Foiled Plots Put Eyes Back on Counterterrorism

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The recent arrests in alleged U.S. bombing plots has turned public attention  back to the federal government's counter-terrorism efforts.  

A lot has changed since 9/11, but some enemies stay the same.

The latest statement from Osama bin Laden contains language some experts believe signals an upcoming attack.  

Within the last few days, U.S. law enforcement agencies have foiled what appear to be unrelated terrorist plots in New York, Illinois and Texas.   Analysts say the successful coordination that led to these arrests is rooted in policy changes that were implemented after the 9/11 terrorist attacks. 

"The good news here is that this is a rare example of all of the U.S. government working together-- the intelligence agencies, the law enforcement agencies,"  said Richard Clarke. "That doesn't mean we'll catch every one of them. It doesn't mean we have a perfect net out there, ut this time, it worked."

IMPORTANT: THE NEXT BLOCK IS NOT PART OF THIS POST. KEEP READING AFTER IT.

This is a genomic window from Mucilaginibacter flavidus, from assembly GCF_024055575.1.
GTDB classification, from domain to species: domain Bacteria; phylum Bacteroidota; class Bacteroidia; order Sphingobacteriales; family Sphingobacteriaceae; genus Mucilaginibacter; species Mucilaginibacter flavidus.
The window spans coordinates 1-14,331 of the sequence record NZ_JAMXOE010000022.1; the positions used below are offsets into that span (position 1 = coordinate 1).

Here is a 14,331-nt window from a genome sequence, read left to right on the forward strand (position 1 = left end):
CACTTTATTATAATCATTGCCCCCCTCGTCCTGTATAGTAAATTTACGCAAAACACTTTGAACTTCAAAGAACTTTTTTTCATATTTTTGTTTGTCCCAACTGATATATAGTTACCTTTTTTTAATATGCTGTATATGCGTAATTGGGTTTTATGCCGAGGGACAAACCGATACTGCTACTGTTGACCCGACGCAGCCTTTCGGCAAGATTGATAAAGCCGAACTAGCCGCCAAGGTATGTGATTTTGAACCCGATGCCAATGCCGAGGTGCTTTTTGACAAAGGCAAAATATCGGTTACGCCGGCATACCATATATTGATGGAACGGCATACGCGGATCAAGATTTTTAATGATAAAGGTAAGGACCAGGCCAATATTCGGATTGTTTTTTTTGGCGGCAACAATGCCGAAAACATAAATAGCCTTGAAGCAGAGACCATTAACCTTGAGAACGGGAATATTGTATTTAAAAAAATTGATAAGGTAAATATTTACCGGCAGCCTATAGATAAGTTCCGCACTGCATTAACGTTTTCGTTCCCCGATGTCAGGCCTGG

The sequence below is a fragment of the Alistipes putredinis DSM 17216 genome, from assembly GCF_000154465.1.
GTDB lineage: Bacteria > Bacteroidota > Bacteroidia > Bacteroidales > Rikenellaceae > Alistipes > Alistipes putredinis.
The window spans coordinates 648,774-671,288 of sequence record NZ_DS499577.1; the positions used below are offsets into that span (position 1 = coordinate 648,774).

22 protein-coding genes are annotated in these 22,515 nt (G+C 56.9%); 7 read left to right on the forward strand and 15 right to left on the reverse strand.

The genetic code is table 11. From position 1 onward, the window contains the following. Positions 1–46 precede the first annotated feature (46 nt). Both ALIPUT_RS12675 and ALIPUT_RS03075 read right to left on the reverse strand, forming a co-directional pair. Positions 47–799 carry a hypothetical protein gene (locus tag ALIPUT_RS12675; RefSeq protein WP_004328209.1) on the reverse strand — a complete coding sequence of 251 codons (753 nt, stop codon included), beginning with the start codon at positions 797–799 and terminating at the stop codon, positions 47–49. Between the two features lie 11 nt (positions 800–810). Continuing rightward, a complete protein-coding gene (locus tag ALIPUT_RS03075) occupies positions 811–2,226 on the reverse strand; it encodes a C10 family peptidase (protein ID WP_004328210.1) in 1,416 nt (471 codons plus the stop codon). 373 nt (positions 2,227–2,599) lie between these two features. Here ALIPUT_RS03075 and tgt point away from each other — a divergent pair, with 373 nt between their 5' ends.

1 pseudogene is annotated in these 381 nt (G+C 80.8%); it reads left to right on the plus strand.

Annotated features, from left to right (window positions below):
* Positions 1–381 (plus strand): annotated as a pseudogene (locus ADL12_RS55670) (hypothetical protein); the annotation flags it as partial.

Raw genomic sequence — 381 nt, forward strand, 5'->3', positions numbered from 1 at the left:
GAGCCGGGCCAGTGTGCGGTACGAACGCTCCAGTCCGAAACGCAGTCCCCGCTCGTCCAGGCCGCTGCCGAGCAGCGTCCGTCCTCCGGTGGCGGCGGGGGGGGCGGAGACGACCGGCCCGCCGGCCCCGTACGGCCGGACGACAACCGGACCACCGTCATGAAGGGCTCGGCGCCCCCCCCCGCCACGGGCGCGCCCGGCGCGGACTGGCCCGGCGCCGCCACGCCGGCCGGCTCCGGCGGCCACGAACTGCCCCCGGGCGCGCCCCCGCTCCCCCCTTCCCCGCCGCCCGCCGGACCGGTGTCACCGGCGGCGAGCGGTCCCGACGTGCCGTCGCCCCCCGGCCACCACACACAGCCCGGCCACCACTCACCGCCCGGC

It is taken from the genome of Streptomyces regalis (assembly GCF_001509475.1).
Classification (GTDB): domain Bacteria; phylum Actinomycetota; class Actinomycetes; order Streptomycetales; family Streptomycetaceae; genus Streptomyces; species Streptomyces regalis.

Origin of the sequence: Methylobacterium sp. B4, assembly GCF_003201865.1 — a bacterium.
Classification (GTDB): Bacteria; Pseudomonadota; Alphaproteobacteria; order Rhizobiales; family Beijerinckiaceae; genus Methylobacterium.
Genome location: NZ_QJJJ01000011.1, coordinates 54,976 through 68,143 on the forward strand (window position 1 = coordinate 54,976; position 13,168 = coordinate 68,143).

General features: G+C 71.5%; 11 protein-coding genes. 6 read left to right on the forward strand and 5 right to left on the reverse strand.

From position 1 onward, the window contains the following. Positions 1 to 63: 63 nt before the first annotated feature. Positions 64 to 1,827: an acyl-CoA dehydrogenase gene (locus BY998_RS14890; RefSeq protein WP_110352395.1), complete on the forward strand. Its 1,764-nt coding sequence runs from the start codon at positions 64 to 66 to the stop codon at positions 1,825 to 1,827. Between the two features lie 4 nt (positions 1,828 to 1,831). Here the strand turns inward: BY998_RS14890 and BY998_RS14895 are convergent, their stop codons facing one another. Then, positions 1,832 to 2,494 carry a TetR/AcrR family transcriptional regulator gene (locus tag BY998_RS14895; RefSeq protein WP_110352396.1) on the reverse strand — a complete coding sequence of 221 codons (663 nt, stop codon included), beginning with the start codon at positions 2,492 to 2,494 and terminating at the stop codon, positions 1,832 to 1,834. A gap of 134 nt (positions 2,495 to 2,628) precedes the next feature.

After 9/11, more investigators were assigned to monitor terrorism.   Still, analysts say in response to criticism that different agencies working on the same case did not share information, law enforcement changed its culture.  

Now there's more coordination and cooperation between federal law enforcement, local agencies, and the intelligence community. 

"Another key component is, I believe that communications between the law enforcement side of the federal government, and the intelligence side, is much better," said former FBI agent Brad Garrett.   Terrorism is an international problem, which is why analysts insist that the cooperation must cross international lines. 

"Surprisingly, countries you may think we have a horrible relationship with, we may from a diplomatic standpoint, [but] we may actually have a good intelligence relationship with them, possibly," Garrett added.

Analysts point out that law enforcement is as good as the intelligence agents gather and that it requires strengthening relationships in communities and cultivating reliable informants.

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